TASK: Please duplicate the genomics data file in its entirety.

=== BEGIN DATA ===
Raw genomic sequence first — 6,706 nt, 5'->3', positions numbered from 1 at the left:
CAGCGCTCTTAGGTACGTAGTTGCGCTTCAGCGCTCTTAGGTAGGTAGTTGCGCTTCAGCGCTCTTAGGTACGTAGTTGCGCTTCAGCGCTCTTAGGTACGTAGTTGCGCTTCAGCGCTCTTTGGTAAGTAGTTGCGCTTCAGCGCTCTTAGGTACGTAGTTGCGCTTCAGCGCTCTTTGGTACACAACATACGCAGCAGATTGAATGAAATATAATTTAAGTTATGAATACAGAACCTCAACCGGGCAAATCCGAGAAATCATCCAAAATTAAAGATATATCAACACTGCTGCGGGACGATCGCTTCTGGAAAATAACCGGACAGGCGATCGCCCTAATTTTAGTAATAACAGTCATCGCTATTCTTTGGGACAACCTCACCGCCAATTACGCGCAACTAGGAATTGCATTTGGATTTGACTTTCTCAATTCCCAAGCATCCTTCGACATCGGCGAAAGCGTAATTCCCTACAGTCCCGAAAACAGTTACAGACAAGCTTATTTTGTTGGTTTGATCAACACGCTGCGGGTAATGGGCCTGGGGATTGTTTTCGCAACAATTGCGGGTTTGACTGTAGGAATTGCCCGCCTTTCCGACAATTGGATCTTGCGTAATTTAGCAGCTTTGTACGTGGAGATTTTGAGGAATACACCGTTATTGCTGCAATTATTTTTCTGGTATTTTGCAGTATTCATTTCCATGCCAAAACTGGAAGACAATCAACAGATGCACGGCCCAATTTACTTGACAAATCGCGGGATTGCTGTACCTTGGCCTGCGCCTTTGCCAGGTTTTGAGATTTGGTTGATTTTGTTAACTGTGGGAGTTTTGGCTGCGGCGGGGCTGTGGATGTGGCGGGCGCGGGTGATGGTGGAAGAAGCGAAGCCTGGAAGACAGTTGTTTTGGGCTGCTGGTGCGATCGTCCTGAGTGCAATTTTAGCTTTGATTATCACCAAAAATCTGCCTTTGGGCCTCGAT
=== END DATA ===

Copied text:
Raw genomic sequence first — 6,706 nt, 5'->3', positions numbered from 1 at the left:
CAGCGCTCTTAGGTACGTAGTTGCGCTTCAGCGCTCTTAGGTAGGTAGTTGCGCTTCAGCGCTCTTAGGTACGTAGTTGCGCTTCAGCGCTCTTAGGTACGTAGTTGCGCTTCAGCGCTCTTTGGTAAGTAGTTGCGCTTCAGCGCTCTTAGGTACGTAGTTGCGCTTCAGCGCTCTTTGGTACACAACATACGCAGCAGATTGAATGAAATATAATTTAAGTTATGAATACAGAACCTCAACCGGGCAAATCCGAGAAATCATCCAAAATTAAAGATATATCAACACTGCTGCGGGACGATCGCTTCTGGAAAATAACCGGACAGGCGATCGCCCTAATTTTAGTAATAACAGTCATCGCTATTCTTTGGGACAACCTCACCGCCAATTACGCGCAACTAGGAATTGCATTTGGATTTGACTTTCTCAATTCCCAAGCATCCTTCGACATCGGCGAAAGCGTAATTCCCTACAGTCCCGAAAACAGTTACAGACAAGCTTATTTTGTTGGTTTGATCAACACGCTGCGGGTAATGGGCCTGGGGATTGTTTTCGCAACAATTGCGGGTTTGACTGTAGGAATTGCCCGCCTTTCCGACAATTGGATCTTGCGTAATTTAGCAGCTTTGTACGTGGAGATTTTGAGGAATACACCGTTATTGCTGCAATTATTTTTCTGGTATTTTGCAGTATTCATTTCCATGCCAAAACTGGAAGACAATCAACAGATGCACGGCCCAATTTACTTGACAAATCGCGGGATTGCTGTACCTTGGCCTGCGCCTTTGCCAGGTTTTGAGATTTGGTTGATTTTGTTAACTGTGGGAGTTTTGGCTGCGGCGGGGCTGTGGATGTGGCGGGCGCGGGTGATGGTGGAAGAAGCGAAGCCTGGAAGACAGTTGTTTTGGGCTGCTGGTGCGATCGTCCTGAGTGCAATTTTAGCTTTGATTATCACCAAAAATCTGCCTTTGGGCCTCGAT